For Sanger sequencing, samples tested positive for apicomplexan DNA were retested by conventional PCR targeting the 5′ region of the 18S rRNA gene of Babesia sp. (BabRF-PCR, according to Inokuma et al. 2003) or Hepatozoon sp. (HepRF-PCR, according to Inokuma et al. 2002) revealing PCR products of 650 base pairs (bp) and 780 bp, respectively. Sequencing of the PCR products after purification was performed in both directions by SeqLab (Göttingen, Germany) using the respective PCR primers. Obtained sequences were compared to publicly available sequences in GenBank, and a sequence analysis by multiple sequence alignment based on ClustalW-algorithm in Bioedit 7.1.7 and phylogenetic tree reconstruction using Mega 5.2 (Tamura et al. 2011) was performed. Based on the sequencing results, two qualitative cluster-specific qPCR assays targeting the 5′ region of the 18S rRNA gene were designed. The adeleorinid cluster 1-specific qPCR (“Adel1,” Table 1) amplifies a region of 82 bp, and the adeleorinid cluster 2-specific assay (“Adel2,” Table 1) generates a 118-bp product. These assays were applied with 5 µl of DNA using the aforementioned kit (QuantiTect Probe PCR Kit, Qiagen) and composition with the following parameters: 94 °C for 20 min, followed by 40 cycles of 94 °C for 30 s, 54 °C (adeleorinid cluster 1 qPCR) or 58 °C (adeleorinid cluster 2 qPCR) for 30 s, and 72 °C for 30 s. Samples with a cq-value < 40 were classified as positive, samples with cq-values ≥ 40 after repeated testing were classified as questionable, and samples with no cq-value were classified as negative.

Statistical analysis

Small mammals were classified positive, when one to three tested tissue samples per animal were positive by one PCR assay. All analyses were done using EpiTools epidemiological calculators (Sergeant 2018). Prevalence per species and location and their 95% confidence intervals (CIs) were calculated using “Calculate confidence limits for a sample proportion” ( Initial testing for statistical significance was carried out with a chi-square test ( In the case of significance, the comparison of two prevalence values was further tested with the 2-sample t-test for summary data (

RNA extraction, high-throughput sequencing, and sequence analysis

Selected samples were subjected to high-throughput sequencing (HTS) to obtain more sequence information of the apicomplexan parasites of adeleorinid cluster 2, namely KS/11/1479 (library L3852) and KS/11/1691 (library L3853). RNA was extracted after sample disintegration using the cryoPREP impactor (Covaris, Brighton, UK) and sequencing libraries were constructed as detailed described (Wylezich et al. 2018) and sequenced using Ion Torrent S5XL instrument. The Genome Sequencer software suite (versions 2.6; Roche) was used to perform a pre-mapping analysis with Klossiella equi MH211602 (Leveille et al. 2019) as reference sequence as described (Wylezich et al. 2019). Obtained Klossiella 18S rRNA sequence fragments were used to refine the mapping analysis applying an identity threshold of 99% and minimum overlap length of reads of 99%. Sequences were improved and prolonged using an iterative mapping and assembly process using the abovementioned software tool. Underlying sequence reads of the final sequences were visualized with Geneious Prime 10.2.3 (Biomatters, Auckland, New Zealand; and inspected manually. The variant analysis tool integrated in Geneious Prime 10.2.3 was applied to identify potential single nucleotide variants (SNVs) and the acquisition of variant frequencies for each variant (default settings, minimum variant frequency 0.02).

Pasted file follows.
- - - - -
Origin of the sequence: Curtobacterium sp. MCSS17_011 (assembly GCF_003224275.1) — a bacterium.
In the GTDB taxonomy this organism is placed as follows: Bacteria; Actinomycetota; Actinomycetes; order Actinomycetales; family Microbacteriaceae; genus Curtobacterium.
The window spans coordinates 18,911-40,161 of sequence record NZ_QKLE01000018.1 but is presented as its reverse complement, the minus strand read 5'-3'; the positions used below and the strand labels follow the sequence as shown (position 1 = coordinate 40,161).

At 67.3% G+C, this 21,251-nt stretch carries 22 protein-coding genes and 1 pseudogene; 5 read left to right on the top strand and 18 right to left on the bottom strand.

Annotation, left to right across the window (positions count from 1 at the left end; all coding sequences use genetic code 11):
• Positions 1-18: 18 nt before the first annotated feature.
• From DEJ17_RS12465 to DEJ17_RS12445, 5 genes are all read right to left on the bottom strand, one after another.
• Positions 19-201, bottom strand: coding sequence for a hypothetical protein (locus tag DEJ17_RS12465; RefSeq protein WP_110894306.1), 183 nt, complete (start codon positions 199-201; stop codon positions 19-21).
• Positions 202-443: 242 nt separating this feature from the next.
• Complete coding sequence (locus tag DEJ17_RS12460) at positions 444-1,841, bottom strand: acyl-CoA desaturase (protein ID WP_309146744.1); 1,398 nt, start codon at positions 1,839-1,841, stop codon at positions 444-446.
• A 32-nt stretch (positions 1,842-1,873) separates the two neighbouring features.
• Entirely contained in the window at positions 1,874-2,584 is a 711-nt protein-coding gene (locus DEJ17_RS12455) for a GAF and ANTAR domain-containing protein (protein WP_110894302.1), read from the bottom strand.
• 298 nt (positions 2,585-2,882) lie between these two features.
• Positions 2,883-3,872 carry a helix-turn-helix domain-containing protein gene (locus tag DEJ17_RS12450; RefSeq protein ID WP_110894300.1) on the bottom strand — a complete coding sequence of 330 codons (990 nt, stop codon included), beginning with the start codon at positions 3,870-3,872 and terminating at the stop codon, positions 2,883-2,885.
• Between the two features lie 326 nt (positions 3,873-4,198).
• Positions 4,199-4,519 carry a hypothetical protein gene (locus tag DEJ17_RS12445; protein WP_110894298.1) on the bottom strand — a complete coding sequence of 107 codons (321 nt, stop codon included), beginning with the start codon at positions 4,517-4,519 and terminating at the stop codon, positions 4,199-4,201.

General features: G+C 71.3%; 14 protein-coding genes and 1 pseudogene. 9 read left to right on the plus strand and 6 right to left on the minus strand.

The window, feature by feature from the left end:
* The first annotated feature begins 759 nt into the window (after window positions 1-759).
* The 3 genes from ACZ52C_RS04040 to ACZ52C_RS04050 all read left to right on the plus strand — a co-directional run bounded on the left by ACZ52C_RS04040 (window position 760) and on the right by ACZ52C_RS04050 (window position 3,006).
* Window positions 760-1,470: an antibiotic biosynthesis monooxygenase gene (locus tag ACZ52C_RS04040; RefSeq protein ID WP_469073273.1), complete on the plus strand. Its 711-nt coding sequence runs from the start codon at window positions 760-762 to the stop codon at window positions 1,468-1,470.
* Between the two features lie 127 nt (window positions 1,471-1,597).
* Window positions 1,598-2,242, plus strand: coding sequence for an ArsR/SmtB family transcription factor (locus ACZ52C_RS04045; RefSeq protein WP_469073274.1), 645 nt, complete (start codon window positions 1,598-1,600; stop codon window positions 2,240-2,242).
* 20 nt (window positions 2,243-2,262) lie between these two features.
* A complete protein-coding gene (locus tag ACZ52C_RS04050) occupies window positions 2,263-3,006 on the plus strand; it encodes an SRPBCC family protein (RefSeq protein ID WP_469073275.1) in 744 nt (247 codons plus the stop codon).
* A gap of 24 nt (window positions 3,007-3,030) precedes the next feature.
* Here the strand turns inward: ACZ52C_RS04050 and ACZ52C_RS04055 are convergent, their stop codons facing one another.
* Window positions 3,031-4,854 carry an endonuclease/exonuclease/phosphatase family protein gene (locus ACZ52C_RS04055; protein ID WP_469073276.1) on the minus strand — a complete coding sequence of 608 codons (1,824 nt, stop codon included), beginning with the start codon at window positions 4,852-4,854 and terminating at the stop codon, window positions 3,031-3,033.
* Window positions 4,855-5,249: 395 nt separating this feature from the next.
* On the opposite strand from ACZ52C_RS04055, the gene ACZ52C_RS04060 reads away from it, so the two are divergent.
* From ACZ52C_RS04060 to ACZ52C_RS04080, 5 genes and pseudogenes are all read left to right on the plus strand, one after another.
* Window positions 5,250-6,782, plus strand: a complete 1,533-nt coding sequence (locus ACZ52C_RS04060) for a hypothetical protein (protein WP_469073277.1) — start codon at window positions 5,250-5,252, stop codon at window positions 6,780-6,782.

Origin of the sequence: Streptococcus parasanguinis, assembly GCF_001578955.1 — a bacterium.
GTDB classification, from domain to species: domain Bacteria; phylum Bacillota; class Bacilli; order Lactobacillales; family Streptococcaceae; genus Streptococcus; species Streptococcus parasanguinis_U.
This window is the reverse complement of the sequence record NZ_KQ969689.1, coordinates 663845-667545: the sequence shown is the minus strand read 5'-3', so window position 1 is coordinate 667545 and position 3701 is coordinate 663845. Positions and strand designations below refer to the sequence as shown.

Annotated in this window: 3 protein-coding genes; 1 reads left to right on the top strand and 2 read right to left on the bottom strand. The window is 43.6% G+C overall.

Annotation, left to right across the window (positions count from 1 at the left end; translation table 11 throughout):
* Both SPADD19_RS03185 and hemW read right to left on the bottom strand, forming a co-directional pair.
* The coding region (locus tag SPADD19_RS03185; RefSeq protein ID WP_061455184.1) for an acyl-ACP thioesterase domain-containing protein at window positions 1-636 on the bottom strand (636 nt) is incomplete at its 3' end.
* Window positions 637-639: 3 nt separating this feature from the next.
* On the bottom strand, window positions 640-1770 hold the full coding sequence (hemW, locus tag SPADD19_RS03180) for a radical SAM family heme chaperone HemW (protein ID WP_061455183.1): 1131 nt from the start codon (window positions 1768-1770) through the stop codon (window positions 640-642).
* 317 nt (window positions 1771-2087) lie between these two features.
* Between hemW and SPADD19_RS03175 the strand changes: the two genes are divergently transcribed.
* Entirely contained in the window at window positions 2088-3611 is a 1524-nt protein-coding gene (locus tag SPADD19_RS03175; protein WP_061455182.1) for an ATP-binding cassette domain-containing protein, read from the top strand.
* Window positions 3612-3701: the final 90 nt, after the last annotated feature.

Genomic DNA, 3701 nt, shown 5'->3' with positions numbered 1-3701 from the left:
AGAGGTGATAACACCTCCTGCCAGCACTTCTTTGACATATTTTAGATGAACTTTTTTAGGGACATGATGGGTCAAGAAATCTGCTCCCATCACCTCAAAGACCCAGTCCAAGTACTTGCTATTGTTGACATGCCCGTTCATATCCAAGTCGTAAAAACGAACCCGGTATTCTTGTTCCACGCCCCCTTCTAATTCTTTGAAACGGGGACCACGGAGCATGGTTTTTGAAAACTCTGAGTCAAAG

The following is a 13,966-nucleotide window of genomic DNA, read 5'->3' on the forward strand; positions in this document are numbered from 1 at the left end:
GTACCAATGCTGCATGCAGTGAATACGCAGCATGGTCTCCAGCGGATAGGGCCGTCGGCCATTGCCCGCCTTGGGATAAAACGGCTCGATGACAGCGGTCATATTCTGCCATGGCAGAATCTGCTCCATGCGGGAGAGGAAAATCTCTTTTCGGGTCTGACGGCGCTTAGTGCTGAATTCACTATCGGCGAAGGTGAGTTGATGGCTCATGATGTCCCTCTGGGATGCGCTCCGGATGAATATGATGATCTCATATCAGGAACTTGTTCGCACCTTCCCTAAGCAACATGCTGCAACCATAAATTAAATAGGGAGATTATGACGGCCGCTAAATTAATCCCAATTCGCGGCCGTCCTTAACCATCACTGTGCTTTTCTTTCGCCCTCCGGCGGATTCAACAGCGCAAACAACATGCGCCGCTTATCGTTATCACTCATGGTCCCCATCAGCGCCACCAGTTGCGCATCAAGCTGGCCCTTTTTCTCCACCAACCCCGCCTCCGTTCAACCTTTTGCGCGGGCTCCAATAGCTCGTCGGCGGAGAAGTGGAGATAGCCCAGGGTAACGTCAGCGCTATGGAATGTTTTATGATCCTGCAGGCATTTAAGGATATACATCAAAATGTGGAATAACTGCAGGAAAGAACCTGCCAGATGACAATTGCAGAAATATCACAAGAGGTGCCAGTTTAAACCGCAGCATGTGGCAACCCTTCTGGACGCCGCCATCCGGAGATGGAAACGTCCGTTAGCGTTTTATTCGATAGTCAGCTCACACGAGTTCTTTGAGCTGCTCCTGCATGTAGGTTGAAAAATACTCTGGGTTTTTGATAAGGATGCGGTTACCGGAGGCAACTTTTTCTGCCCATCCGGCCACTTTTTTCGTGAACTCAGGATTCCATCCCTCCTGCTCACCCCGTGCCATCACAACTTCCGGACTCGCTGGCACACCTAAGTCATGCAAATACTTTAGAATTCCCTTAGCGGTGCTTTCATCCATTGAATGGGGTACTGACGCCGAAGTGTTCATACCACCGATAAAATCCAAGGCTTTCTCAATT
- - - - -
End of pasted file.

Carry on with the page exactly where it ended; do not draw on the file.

Phylogenetic reconstruction using ribosomal RNA gene sequences

Alignments of sequences obtained in this study and sequences retrieved from GenBank were performed using MAFFT version 7.388 (Katoh and Standley 2013) as implemented in Geneious Prime 10.2.3. Two different alignment datasets were prepared: (i) an alignment with partial 18S rRNA gene sequences including the apicomplexan sequences obtained by Sanger sequencing in this study; (ii) an alignment for Klossiella 18S rRNA gene sequences obtained by HTS in this study including nearly complete 18S rRNA gene sequences. Phylogenetic trees were reconstructed using PhyML version 3.0 (Guindon et al. 2010) using the GTR + GAMMA + I model with 1000 bootstrap replications and MrBayes version 3.2.6 (Ronquist and Huelsenbeck 2003) using the GTR model with eight rate categories and a proportion of invariable sites within the Geneious Prime 10.2.3 software package. The Bayesian analysis was performed for 106 generations and sampled every 1000 generations for four simultaneous chains.


Initial qPCR screening of small mammals for apicomplexans